Osama's Death & The New York Times' Man in Libya
by MOSHE PHILLIPS
May 9, 2011
New York Times reporter Kareem Fahim has spent several weeks now in Libya reporting on the civil war there from Benghazi. He contributed to the May 3 article "In Arab World, Bin Laden’s Confused Legacy" and depicted Libyan reaction to Osama Bin Laden's death. The remarkable thing is that Fahim could not find a single Libyan who would defend Bin Laden or attack America.
This is particularly amazing when it is recalled that Admiral James Stavridis, NATO Supreme Allied Commander in Europe, while testifying before the Senate Armed Services Committee on Capitol Hill in late March reported that there was significant al-Qaeda activity among the rebel groups in Libya.
Fahim is a full-time Times reporter based in New York that the Times sent to Libya to cover the conflict there. A quick review of Fahim’s history provides all the evidence needed to prove that he is not an objective journalist but has very radical views on the War on Terror and related issues. Did Fahim ignore anti-American/pro-al Qaeda remarks from Libyan radicals on purpose?
Fahim previously attacked the Patriot Act and charged anti-terrorist agencies in the U.S. with “racial profiling” in an article titled “Profiles in Racism” in Amnesty International’s Amnesty Magazine in the Winter 2003 edition. In the Amnesty article Fahim drew an incomprehensible comparison between “driving while black” and post September 11th anti-terrorism security measures.
Earlier in his career Fahim wrote for The Village Voice weekly tabloid. The Voice’s radical editorial stance on civil liberties, terrorism and Israel related issues is well documented.
Just weeks after the 9/11 attacks, in an article titled “The Emir and His Lieutenant” about Al Qaeda, Fahim referred to the terrorist organization simply as an “extremist group.” Fahim’s writings include apologies for the terrorist network, such as the statement that “Bin Laden and al-Zawahiri have seized on the desperation of the Arab world.” He also quoted a New York University professor who stated the following bit of garbage: “The Islamists present a utopian vision.”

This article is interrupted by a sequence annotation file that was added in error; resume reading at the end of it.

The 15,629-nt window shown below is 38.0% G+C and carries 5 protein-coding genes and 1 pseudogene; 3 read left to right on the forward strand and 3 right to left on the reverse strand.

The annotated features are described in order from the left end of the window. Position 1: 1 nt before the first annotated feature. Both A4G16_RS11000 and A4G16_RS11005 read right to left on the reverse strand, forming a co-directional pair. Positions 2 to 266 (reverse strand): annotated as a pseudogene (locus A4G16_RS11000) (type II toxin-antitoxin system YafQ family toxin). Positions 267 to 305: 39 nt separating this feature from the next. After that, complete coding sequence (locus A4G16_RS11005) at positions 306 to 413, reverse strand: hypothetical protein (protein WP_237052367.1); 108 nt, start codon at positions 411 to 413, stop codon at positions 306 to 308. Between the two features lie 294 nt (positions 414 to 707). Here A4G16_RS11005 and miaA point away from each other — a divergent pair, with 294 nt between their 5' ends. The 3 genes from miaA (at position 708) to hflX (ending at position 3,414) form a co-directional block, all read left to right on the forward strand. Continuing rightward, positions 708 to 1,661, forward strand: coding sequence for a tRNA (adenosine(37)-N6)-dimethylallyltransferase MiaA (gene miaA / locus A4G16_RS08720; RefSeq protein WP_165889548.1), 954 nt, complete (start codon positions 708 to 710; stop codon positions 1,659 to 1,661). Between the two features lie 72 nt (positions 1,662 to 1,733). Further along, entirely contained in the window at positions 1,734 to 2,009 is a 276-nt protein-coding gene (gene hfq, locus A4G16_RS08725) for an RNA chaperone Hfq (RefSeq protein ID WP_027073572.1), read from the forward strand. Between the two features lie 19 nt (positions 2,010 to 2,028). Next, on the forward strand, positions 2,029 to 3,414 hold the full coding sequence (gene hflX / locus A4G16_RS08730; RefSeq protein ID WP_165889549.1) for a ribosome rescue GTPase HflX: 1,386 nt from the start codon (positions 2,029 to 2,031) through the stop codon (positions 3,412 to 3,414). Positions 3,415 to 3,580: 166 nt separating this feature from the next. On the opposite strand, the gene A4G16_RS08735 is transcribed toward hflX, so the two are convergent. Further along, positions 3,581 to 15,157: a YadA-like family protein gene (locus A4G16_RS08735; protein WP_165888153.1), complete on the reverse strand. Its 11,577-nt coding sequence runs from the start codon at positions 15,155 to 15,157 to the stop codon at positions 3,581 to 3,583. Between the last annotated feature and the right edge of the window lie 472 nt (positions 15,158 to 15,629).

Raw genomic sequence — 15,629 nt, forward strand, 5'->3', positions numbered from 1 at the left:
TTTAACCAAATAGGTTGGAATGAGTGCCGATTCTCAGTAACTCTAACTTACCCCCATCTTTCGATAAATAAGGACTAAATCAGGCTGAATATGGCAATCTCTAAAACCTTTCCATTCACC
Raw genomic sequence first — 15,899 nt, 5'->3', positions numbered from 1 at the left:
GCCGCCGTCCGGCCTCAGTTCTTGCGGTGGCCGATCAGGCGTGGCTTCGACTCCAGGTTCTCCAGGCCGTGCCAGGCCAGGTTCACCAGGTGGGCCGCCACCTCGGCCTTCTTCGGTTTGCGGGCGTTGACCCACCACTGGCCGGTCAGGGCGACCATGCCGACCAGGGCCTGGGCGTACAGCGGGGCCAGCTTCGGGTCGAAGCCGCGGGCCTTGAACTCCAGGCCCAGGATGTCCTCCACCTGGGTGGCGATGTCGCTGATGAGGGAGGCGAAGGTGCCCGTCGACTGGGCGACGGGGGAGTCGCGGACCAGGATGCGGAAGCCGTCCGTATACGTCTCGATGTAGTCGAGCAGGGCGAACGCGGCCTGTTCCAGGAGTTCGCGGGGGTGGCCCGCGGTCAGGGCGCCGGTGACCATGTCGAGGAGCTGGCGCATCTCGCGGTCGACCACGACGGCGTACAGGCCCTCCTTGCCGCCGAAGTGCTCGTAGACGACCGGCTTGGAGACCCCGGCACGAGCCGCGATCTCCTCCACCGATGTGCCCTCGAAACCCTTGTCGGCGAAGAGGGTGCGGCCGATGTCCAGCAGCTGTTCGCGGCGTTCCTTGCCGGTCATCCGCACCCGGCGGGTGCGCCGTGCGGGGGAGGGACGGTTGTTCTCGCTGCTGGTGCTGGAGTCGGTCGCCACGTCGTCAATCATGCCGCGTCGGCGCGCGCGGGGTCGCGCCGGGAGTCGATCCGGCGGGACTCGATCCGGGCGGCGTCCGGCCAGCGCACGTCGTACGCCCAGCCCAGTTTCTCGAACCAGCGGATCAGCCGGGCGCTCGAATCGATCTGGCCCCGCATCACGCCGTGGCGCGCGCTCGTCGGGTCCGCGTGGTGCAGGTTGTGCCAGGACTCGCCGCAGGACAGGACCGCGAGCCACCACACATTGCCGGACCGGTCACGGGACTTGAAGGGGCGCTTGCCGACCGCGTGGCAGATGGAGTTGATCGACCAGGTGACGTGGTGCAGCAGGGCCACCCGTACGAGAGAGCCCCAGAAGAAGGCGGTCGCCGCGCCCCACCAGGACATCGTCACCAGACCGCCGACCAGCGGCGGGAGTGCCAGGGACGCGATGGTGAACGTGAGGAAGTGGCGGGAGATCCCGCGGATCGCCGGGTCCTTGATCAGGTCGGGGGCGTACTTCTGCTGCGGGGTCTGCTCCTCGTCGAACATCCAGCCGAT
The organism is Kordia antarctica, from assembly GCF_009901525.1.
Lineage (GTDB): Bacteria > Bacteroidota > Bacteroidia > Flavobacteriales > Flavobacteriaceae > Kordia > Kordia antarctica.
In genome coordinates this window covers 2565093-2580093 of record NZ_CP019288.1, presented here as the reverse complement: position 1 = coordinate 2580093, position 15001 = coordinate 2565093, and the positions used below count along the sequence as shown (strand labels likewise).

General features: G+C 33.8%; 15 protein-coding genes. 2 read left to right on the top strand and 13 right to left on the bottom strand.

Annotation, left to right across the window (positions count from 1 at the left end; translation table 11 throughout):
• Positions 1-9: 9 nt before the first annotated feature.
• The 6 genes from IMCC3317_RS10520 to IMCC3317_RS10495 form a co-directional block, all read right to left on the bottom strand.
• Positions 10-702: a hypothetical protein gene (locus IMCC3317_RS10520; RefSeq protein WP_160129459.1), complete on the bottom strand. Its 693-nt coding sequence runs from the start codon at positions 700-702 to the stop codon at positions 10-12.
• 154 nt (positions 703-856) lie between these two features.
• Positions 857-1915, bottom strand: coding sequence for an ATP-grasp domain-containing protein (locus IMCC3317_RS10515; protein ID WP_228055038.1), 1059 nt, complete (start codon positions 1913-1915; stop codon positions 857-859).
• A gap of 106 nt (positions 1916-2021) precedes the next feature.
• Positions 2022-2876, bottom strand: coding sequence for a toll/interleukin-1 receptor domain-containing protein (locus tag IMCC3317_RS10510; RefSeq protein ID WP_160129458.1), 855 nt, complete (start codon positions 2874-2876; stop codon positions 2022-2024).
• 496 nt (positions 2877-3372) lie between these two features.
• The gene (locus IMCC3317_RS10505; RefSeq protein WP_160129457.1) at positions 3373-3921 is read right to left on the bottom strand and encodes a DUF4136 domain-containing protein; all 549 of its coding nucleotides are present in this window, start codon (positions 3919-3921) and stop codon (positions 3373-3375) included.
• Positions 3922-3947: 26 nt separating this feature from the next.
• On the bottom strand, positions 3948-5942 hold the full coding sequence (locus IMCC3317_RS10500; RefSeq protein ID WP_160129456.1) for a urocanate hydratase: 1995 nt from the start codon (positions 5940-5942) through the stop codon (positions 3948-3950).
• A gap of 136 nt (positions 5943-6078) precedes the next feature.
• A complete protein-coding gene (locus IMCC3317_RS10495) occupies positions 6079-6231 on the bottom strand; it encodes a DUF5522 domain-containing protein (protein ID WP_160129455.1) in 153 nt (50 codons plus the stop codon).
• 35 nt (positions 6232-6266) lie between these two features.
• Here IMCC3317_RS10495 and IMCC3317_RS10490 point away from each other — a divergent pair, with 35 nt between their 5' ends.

But there are other questions about Fahim’s background.
In 2000 Fahim held a position at the Cairo based weekly newspaper Al-Ahram. Slate.com reported in 2004 that “Egypt’s Al Ahram Weekly (is) the English-language version of the regime’s own media organ.” Fahim also wrote about Mubarak's downfall for The Times.
Even here, he demonstrated his bias, treating the selection of Dick Cheney as George W. Bush’s running mate as a “summer surprise” that went against “the logic of positive image-making.” Fahim’s biases are transparent.
Fahim is entitled to his opinions and he should not be blocked from a career as a news reporter because of those opinions. However, the editors at The New York Times have a responsibility to make sure the line between opinion and news reporting remains definite if they chose to employ a radical like Fahim.